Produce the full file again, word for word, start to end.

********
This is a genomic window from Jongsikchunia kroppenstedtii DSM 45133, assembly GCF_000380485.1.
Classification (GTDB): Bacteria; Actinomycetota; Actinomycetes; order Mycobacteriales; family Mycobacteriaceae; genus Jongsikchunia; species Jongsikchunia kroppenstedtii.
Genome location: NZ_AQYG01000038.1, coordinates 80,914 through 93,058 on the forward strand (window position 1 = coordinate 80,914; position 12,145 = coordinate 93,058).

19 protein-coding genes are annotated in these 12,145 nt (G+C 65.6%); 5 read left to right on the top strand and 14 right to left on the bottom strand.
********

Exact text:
This is a genomic window from Jongsikchunia kroppenstedtii DSM 45133, assembly GCF_000380485.1.
Classification (GTDB): Bacteria; Actinomycetota; Actinomycetes; order Mycobacteriales; family Mycobacteriaceae; genus Jongsikchunia; species Jongsikchunia kroppenstedtii.
Genome location: NZ_AQYG01000038.1, coordinates 80,914 through 93,058 on the forward strand (window position 1 = coordinate 80,914; position 12,145 = coordinate 93,058).

19 protein-coding genes are annotated in these 12,145 nt (G+C 65.6%); 5 read left to right on the top strand and 14 right to left on the bottom strand.